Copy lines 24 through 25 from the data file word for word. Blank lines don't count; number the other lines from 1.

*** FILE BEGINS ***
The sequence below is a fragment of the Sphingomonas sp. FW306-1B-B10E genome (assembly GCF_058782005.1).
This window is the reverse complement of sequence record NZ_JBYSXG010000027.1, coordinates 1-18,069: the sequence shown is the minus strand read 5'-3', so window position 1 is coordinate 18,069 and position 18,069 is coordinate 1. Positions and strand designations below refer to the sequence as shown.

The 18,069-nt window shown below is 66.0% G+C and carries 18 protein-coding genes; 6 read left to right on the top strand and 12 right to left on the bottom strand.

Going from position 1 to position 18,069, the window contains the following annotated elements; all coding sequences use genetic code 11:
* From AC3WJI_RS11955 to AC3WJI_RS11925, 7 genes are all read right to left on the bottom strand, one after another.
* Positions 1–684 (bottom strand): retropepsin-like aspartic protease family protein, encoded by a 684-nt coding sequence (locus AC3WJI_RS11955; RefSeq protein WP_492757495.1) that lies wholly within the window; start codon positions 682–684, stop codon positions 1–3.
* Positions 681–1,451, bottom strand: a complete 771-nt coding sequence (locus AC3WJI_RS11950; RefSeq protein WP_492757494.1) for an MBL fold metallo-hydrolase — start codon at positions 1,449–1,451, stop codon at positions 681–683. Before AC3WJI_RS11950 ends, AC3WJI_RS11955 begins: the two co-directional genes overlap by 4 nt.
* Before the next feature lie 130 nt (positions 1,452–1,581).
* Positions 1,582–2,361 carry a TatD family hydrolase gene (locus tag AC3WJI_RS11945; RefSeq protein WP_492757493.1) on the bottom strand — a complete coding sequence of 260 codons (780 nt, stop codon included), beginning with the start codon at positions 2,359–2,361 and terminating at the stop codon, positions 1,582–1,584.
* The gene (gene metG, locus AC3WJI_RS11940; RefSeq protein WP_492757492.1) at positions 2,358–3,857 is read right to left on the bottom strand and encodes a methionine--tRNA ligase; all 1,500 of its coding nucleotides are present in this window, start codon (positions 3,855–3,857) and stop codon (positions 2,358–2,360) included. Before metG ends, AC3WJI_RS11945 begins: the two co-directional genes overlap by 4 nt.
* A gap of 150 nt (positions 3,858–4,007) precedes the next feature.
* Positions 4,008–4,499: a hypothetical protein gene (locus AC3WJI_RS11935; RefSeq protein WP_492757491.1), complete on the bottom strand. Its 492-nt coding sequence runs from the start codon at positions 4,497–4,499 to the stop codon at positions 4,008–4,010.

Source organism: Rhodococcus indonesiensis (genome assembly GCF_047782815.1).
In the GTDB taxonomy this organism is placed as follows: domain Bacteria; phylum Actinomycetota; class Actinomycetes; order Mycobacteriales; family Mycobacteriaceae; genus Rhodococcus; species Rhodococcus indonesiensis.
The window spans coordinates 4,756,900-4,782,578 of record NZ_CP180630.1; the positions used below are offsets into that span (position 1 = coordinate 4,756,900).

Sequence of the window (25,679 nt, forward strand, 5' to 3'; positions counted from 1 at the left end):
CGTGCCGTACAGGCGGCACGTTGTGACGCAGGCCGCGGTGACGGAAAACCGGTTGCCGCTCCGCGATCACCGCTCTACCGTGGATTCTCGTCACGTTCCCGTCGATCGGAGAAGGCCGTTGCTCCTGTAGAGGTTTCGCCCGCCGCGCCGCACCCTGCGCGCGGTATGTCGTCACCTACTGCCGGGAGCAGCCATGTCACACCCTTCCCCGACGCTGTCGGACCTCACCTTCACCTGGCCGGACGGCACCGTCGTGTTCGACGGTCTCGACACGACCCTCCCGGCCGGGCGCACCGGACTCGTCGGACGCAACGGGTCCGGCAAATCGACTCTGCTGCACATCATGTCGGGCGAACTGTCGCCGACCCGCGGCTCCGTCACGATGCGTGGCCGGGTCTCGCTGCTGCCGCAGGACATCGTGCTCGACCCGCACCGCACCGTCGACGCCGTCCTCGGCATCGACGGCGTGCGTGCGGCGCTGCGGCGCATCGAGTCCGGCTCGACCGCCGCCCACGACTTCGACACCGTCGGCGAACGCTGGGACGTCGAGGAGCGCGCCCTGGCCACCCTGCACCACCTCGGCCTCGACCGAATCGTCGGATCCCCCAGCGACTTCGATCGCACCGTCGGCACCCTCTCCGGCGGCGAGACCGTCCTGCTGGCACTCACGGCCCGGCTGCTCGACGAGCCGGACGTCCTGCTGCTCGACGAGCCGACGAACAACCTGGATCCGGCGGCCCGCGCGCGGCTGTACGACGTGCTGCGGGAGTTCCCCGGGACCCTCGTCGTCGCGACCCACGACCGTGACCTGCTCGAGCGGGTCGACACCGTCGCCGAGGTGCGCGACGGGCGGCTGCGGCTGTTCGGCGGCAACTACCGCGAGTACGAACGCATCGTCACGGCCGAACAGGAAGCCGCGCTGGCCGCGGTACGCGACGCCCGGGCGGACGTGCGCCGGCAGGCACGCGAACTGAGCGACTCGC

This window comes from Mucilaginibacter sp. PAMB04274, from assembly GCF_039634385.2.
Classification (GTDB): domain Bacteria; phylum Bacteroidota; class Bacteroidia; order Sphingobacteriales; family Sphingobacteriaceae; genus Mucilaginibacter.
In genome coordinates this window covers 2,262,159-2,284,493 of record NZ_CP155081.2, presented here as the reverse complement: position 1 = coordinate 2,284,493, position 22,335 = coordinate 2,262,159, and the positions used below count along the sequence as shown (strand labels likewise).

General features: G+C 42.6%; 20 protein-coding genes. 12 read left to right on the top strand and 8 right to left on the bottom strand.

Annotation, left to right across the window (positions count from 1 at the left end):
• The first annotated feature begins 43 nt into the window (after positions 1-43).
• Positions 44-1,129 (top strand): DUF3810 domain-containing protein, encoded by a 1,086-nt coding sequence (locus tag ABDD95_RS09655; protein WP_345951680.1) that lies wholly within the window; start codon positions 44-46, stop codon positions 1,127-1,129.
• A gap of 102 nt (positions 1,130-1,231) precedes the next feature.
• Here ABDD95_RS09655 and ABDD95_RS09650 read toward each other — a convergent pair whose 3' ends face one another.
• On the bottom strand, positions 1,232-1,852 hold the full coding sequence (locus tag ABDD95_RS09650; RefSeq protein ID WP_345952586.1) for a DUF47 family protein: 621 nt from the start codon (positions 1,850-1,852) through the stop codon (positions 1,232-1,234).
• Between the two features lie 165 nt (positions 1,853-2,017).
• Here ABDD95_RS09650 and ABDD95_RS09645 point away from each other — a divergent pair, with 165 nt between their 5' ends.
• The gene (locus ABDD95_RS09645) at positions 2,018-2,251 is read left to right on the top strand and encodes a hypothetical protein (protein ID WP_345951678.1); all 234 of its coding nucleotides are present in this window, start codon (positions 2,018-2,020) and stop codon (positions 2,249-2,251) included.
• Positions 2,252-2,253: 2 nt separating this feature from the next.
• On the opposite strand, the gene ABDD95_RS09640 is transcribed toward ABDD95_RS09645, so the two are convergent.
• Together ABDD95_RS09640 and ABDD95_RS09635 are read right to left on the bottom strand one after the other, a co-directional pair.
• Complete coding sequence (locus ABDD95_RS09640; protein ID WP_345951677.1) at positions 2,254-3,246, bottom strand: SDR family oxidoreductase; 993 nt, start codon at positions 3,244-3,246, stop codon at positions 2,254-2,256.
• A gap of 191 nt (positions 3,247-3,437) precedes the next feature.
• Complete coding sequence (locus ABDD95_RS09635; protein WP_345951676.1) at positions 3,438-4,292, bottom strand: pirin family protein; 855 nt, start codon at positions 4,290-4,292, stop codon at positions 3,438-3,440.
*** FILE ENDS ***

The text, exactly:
• Positions 44-1,129 (top strand): DUF3810 domain-containing protein, encoded by a 1,086-nt coding sequence (locus tag ABDD95_RS09655; protein WP_345951680.1) that lies wholly within the window; start codon positions 44-46, stop codon positions 1,127-1,129.
• A gap of 102 nt (positions 1,130-1,231) precedes the next feature.